One More Supreme Court Appointment for President Bush?
- Monday, January 29, 2007
Ed Whelan, president of the Ethics and Public Policy Center, didn't say who might be the next justice to leave, but speculation has recently swirled around Associate Justice John Paul Stevens, a Gerald Ford appointee, who will turn 87 in April.
Whelan told a gathering of conservatives on Saturday that it is important to nominate a compelling presidential candidate in the 2008 presidential campaign because the next president may have the opportunity to appoint up to six new Supreme Court justices.
In addition to Stevens, Associate Justices Ruth Bader Ginsburg, Antonin Scalia and David Souter are among the most likely to step down between now and 2016, Whelan said.
When Justice Sandra Day O'Conner sat on the Supreme Court, she was among six justices who embraced the type of judicial activism that Whelan rejects.
He mentioned that some justices think they have the unbounded authority to tell "you yahoos" what to do. "No justice who holds this view should sit on the court," he added.
With O'Connor now retired, Whelan said his motto is "one down and five to go." (The other five apparently include Souter, Ginsburg, Stevens, Anthony Kennedy and Stephen Breyer.)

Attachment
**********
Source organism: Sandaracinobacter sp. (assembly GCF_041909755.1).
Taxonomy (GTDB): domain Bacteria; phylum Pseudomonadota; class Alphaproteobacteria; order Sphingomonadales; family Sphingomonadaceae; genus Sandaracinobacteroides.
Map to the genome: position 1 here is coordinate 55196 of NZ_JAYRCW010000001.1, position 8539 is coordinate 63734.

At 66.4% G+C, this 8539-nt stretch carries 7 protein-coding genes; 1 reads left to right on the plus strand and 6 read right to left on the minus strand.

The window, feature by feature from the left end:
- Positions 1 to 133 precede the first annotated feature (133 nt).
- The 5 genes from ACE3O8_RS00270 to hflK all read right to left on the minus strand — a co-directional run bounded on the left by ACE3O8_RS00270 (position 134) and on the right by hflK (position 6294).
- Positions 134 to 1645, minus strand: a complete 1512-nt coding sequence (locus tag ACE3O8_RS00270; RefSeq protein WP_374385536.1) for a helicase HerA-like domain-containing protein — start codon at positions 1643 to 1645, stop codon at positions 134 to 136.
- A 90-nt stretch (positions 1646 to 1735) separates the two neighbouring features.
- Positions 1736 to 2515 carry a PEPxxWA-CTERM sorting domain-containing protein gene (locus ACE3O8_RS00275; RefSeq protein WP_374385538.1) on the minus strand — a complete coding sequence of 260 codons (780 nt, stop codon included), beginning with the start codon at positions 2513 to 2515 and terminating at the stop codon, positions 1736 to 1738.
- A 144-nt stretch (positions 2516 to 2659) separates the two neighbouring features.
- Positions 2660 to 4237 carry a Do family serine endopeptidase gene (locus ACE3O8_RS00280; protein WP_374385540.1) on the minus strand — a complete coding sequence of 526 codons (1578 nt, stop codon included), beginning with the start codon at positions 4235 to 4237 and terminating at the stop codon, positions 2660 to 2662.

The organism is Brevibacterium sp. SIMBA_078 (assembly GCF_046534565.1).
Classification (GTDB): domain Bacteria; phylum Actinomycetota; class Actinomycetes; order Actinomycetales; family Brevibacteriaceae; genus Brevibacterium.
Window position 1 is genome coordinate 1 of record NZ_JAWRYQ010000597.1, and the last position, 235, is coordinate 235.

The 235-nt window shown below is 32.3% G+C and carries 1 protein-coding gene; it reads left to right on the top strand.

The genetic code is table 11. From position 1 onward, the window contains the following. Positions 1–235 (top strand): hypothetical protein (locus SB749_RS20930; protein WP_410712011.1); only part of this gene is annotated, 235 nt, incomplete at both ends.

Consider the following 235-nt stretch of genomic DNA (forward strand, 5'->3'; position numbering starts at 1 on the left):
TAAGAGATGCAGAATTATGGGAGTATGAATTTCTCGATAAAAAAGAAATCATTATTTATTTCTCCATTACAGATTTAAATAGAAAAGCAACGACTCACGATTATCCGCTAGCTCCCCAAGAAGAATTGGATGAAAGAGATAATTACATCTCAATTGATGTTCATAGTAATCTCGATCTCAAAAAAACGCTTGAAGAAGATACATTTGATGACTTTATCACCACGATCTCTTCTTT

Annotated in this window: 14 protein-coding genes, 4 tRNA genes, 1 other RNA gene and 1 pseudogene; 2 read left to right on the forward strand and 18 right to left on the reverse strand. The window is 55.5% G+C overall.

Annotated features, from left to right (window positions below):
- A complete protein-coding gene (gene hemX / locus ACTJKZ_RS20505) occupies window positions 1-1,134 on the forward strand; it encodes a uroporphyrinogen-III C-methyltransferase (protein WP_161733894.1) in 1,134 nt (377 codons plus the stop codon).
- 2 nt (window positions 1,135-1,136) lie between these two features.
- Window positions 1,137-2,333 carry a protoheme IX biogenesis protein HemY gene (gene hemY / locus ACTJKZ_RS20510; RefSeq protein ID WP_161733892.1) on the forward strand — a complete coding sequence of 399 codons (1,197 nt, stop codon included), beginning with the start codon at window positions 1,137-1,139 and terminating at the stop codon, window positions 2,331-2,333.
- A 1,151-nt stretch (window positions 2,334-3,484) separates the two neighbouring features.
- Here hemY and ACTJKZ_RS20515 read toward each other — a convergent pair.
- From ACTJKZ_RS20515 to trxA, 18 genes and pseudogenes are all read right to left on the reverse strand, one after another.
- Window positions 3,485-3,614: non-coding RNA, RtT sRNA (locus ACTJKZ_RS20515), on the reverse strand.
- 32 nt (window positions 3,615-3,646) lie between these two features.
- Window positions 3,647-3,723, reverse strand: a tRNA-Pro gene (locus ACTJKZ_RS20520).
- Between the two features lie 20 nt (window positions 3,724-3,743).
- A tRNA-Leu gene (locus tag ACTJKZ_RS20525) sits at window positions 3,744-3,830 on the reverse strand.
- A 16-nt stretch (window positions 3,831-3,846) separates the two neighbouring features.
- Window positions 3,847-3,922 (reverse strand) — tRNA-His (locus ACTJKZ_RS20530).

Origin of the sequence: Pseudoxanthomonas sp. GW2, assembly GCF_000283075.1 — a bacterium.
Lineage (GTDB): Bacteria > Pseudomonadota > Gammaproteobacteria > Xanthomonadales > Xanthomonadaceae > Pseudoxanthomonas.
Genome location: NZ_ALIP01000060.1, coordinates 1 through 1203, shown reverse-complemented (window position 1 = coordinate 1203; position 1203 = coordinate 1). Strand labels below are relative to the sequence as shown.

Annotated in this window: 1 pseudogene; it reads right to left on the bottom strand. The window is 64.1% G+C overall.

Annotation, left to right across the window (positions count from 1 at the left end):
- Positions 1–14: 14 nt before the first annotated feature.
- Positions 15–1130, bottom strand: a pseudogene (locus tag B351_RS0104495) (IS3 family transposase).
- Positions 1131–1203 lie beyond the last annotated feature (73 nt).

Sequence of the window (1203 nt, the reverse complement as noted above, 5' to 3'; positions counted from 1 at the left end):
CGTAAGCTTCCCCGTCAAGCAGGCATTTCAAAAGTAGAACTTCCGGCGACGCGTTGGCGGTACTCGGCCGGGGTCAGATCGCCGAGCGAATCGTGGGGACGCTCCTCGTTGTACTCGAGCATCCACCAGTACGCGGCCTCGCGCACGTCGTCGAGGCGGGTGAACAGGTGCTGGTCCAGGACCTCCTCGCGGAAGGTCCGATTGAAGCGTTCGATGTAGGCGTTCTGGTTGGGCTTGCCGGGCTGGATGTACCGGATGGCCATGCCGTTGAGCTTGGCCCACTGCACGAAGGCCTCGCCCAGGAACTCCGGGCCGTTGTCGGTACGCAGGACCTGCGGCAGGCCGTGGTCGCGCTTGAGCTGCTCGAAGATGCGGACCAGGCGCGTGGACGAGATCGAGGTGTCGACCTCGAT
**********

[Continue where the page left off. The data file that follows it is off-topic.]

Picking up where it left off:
Although some conservatives might view the new Democratic majority in the U.S. Senate as an insurmountable obstacle to the confirmation of a quality justice, Whelan does not believe this to be the case.
He acknowledged a certain "timidity" on the part of some Senate Republicans and some White House officials who wish to avoid a confirmation battle. Nevertheless, Whelan said there is good reason to take heart from the last two confirmation hearings involving John Roberts and Samuel Alito.
Those lessons are that quality counts; and that the notion of judicial restraint is held in high public esteem, he argued.
"Wide swaths of the American public consider themselves conservative," Whelan said. "And they understand and appreciate appeal of the image of judge as umpire."
Moreover, Democrats are often reluctant and quite "timid" themselves in openly defending judicial activism, he added.
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